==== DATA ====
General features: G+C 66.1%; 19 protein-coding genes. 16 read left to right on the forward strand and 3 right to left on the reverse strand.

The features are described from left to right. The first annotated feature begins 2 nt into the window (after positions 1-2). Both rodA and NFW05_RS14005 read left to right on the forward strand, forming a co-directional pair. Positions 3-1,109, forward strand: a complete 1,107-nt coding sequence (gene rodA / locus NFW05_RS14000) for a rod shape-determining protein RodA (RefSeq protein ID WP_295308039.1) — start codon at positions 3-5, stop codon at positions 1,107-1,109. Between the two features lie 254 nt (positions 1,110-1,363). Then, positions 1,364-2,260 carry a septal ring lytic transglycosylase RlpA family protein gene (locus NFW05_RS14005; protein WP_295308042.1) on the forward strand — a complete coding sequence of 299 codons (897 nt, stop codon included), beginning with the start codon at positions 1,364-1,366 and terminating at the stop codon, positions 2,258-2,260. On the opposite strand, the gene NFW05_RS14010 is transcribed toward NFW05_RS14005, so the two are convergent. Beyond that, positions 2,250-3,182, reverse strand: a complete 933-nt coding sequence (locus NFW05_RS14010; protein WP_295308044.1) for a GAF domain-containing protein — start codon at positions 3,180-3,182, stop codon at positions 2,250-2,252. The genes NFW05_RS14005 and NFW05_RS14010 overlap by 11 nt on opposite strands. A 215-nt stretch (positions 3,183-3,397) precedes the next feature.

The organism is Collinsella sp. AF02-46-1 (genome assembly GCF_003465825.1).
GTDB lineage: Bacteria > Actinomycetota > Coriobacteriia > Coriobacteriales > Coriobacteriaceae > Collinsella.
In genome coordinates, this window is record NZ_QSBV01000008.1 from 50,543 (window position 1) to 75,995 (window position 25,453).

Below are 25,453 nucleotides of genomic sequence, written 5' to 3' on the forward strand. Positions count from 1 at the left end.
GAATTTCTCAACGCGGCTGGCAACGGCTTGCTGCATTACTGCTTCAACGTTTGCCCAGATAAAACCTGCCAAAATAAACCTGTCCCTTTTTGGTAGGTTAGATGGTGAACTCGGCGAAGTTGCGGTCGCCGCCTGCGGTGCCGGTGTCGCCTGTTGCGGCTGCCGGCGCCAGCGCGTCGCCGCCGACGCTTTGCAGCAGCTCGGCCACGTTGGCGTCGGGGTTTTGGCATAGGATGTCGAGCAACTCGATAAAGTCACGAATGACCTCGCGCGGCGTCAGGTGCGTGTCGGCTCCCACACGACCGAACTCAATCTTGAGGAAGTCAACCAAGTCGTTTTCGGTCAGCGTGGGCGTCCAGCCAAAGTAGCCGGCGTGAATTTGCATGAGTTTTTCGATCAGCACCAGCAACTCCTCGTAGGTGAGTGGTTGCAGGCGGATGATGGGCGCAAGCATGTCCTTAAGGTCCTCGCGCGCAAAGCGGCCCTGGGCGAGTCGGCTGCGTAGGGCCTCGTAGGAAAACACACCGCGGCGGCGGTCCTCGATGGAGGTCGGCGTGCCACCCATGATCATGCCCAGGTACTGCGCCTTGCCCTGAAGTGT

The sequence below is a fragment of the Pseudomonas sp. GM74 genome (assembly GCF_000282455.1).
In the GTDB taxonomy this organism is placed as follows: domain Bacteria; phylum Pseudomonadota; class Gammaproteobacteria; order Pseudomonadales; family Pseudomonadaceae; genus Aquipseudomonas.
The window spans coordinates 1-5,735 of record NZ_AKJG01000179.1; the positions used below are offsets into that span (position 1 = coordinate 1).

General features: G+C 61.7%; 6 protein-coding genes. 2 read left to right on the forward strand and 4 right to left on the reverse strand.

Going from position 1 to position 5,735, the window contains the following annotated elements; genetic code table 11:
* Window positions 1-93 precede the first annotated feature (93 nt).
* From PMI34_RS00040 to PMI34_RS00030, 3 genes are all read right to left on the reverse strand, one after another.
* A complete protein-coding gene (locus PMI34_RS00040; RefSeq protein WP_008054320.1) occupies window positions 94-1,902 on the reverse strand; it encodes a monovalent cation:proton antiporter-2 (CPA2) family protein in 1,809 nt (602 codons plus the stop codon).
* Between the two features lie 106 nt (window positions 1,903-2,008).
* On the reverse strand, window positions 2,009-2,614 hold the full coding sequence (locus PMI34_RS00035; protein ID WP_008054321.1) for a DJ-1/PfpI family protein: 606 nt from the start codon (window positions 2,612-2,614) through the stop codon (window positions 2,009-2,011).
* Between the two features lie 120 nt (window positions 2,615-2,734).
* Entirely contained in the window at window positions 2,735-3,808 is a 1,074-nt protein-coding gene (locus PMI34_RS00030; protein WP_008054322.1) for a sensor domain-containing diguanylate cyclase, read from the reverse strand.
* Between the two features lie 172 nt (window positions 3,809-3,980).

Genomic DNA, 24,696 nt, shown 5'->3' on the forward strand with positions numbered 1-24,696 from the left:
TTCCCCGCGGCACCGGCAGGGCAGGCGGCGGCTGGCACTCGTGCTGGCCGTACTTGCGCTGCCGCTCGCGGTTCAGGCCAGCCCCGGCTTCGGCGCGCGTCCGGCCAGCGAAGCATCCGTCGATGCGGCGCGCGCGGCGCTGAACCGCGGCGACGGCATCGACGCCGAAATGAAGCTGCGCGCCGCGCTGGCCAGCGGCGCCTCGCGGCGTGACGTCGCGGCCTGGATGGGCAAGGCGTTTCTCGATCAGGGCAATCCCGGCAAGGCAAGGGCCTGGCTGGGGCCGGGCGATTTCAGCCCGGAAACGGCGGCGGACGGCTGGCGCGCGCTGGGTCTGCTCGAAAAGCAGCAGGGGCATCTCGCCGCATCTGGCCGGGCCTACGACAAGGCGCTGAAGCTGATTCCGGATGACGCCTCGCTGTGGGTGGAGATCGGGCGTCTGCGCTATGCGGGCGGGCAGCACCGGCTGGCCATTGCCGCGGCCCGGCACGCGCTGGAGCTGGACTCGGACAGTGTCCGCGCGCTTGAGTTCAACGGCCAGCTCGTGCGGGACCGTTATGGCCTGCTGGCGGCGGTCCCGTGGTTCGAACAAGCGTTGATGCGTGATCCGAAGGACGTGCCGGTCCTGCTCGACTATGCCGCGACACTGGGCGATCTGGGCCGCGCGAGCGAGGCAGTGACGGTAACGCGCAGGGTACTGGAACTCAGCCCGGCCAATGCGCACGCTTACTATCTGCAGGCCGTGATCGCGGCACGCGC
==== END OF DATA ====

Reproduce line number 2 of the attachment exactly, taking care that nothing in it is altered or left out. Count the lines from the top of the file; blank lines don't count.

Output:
The features are described from left to right. The first annotated feature begins 2 nt into the window (after positions 1-2). Both rodA and NFW05_RS14005 read left to right on the forward strand, forming a co-directional pair. Positions 3-1,109, forward strand: a complete 1,107-nt coding sequence (gene rodA / locus NFW05_RS14000) for a rod shape-determining protein RodA (RefSeq protein ID WP_295308039.1) — start codon at positions 3-5, stop codon at positions 1,107-1,109. Between the two features lie 254 nt (positions 1,110-1,363). Then, positions 1,364-2,260 carry a septal ring lytic transglycosylase RlpA family protein gene (locus NFW05_RS14005; protein WP_295308042.1) on the forward strand — a complete coding sequence of 299 codons (897 nt, stop codon included), beginning with the start codon at positions 1,364-1,366 and terminating at the stop codon, positions 2,258-2,260. On the opposite strand, the gene NFW05_RS14010 is transcribed toward NFW05_RS14005, so the two are convergent. Beyond that, positions 2,250-3,182, reverse strand: a complete 933-nt coding sequence (locus NFW05_RS14010; protein WP_295308044.1) for a GAF domain-containing protein — start codon at positions 3,180-3,182, stop codon at positions 2,250-2,252. The genes NFW05_RS14005 and NFW05_RS14010 overlap by 11 nt on opposite strands. A 215-nt stretch (positions 3,183-3,397) precedes the next feature.